default-output-block.skip-main
BoF Logo

The Business of Fashion

Agenda-setting intelligence, analysis and advice for the global fashion community.

At Fendi, German Geniuses Collide

Karl Lagerfeld paid Albert Einstein a sort-of tribute by visualising gravitational waves throughout the Fendi collection, which was rich in texture, fabric and detail.
Fendi Autumn/Winter 2016 | Source: InDigital.tv
By
  • Tim Blanks

MILAN, Italy — A couple of weeks back, the last prediction of Albert Einstein's Theory of Relativity — the one about gravitational waves — was proved, a hundred years after he made it. "Another bloody German," said Karl Lagerfeld after the Fendi show this morning. Was that a moment of not-quite national pride?

Ambiguity aside, Lagerfeld did pay Einstein a sort-of tribute by visualising gravitational waves throughout the Fendi collection, in everything from the undulations down Edie Campbell's arms to the wavy patterns on a Dalmatian-spotted fur jacket — to the leather that rippled weirdly round the thigh-high boots. "Don't call them ruffles!" Lagerfeld snapped, immediately detailing on his ever-present sketchpad how a wave differed from a ruffle.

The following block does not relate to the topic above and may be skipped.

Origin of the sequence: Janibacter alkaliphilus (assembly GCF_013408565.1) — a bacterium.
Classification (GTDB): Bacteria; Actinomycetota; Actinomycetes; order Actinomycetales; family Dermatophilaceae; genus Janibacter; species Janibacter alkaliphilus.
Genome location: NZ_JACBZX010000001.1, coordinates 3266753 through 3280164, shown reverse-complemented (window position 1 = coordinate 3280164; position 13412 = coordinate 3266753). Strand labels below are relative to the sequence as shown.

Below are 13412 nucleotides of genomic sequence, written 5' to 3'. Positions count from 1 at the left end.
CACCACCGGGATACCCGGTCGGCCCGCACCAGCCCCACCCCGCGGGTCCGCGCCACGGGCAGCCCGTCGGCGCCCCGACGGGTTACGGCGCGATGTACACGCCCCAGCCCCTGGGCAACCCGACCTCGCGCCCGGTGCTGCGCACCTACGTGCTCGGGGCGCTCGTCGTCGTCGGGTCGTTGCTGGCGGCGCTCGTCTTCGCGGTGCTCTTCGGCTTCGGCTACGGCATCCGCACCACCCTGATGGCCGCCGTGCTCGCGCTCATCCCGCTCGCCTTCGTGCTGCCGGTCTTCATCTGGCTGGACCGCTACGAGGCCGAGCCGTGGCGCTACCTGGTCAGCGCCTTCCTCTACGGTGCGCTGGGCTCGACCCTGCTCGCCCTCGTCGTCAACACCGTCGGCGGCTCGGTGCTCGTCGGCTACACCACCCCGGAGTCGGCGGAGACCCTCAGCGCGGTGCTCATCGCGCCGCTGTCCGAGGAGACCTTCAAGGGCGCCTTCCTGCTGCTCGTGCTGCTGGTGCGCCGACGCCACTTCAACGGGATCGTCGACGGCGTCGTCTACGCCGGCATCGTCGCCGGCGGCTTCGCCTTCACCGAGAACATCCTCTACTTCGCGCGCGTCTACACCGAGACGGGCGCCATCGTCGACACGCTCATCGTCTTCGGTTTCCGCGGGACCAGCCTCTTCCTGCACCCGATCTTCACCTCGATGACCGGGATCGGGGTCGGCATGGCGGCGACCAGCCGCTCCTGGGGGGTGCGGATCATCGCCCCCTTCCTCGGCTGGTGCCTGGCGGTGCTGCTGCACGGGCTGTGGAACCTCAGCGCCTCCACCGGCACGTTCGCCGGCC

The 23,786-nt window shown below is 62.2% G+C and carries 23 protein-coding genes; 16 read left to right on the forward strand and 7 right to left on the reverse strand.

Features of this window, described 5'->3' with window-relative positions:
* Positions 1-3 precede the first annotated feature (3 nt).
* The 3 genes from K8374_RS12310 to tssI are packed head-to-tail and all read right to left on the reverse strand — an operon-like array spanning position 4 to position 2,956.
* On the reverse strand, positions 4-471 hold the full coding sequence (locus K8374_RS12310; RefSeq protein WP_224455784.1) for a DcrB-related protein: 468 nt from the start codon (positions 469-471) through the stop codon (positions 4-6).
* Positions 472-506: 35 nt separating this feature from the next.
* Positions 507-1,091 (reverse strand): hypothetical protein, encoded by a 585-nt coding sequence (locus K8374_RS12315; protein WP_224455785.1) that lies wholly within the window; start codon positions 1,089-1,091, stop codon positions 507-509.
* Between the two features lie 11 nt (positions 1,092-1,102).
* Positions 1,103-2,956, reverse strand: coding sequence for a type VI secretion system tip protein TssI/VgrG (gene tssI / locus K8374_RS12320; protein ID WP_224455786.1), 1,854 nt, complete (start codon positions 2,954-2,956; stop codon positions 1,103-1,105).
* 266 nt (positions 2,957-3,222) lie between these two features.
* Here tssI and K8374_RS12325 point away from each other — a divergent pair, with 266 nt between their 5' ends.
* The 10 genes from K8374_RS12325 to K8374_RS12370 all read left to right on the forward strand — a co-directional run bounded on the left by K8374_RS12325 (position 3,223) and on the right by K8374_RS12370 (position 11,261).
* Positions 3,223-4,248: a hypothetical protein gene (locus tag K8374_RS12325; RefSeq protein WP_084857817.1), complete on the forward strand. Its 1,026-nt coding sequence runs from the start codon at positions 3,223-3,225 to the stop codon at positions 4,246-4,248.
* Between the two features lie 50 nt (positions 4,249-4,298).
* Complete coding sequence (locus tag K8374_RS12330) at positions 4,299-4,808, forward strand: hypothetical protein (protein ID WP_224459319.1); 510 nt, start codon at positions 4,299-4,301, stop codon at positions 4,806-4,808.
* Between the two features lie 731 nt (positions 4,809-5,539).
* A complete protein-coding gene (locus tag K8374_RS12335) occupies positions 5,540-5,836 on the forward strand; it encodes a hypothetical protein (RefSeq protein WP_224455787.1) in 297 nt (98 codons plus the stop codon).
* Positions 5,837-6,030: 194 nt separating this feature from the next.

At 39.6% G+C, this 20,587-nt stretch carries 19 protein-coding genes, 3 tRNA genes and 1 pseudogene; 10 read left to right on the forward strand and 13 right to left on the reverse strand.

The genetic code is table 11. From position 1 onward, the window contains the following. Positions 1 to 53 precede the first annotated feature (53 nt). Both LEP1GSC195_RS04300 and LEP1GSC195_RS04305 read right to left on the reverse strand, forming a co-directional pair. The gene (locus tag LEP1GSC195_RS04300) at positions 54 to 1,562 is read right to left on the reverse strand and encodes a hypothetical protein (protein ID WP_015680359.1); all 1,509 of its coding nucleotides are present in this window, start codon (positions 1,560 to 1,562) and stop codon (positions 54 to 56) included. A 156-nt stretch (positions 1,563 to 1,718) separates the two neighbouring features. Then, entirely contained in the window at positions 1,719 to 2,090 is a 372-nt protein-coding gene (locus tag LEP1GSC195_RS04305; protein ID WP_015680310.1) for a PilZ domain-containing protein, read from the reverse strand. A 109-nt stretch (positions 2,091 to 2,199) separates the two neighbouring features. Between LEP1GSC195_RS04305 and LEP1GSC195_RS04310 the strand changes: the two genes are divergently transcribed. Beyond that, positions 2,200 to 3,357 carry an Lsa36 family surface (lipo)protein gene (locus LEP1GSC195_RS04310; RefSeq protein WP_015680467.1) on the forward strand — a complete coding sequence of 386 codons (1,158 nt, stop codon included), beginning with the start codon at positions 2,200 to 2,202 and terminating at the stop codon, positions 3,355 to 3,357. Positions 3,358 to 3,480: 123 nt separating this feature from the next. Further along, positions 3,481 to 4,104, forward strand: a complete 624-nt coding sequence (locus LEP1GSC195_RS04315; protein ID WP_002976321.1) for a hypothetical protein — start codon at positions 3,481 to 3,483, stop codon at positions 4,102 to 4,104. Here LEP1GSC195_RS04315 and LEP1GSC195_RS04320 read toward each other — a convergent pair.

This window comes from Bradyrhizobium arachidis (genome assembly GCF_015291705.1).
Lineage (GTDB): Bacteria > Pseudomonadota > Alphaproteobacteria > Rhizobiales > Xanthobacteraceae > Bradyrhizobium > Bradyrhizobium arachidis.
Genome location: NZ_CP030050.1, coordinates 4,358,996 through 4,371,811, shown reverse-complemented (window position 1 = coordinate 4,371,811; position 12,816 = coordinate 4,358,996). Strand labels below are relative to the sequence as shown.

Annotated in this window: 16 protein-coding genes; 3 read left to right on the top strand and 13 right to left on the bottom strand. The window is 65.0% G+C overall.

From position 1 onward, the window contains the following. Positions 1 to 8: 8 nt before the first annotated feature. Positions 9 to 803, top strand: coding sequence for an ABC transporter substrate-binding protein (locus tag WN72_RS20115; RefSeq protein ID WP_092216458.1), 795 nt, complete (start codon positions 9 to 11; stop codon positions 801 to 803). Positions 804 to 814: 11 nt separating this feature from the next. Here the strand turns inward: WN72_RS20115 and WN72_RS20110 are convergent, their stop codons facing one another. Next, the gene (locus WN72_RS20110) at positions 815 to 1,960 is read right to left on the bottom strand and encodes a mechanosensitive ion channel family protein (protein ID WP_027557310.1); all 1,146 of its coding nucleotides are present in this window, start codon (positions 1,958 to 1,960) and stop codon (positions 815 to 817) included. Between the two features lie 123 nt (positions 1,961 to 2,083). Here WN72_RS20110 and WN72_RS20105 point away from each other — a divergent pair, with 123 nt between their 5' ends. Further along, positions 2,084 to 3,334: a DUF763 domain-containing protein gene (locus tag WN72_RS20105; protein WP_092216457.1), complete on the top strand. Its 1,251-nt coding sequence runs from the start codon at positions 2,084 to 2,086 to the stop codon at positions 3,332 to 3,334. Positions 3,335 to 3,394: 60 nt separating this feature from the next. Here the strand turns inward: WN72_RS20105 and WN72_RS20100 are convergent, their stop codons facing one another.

It was, in fact, less the pure science of gravitational waves than waves of creativity that the Fendi collection was celebrating. And, in the way that fashion shows can make a quantum leap from designer inspiration to runway realisation, the Burning Man Festival somehow inserted itself into the story, hence Peter Philips's subtle face-painting. Unlikely as that sounds, it almost fit. Fendi has never been afraid of a little iconoclasm. But there wasn't really much of that on display here. Instead, Lagerfeld offered up a collection that was rich in texture (the fur, obviously), fabric (sumptuous coppery jacquards) and detail (the floral motifs that were lifted from 18th century Japanese botanical paintings).

A Fendi collection always recreates the present with one foot in the past and the other in the future. Lagerfeld promptly quoted Goethe, the third German of the day, as to why this was a bare necessity. Here, there were mumsy dresses that wouldn’t have looked out of place on Einstein’s wife next to abbreviated outfits that had a space age kick (those boots certainly helped). And those timelessly glamorous jacquards, of course. It is the essence of Fendi that they sat together strangely, harmony being something that Lagerfeld doesn’t seem particularly concerned about. “I’m always on the border of throwing everything out,” he conceded. But gravity wouldn’t let him.

For full coverage, visit BoF Fashion Week.

© 2021 The Business of Fashion. All rights reserved. For more information read our Terms & Conditions

The Business of Fashion

Agenda-setting intelligence, analysis and advice for the global fashion community.
CONNECT WITH US ON
© 2022 The Business of Fashion. All rights reserved. For more information read our Terms & Conditions and Privacy policy.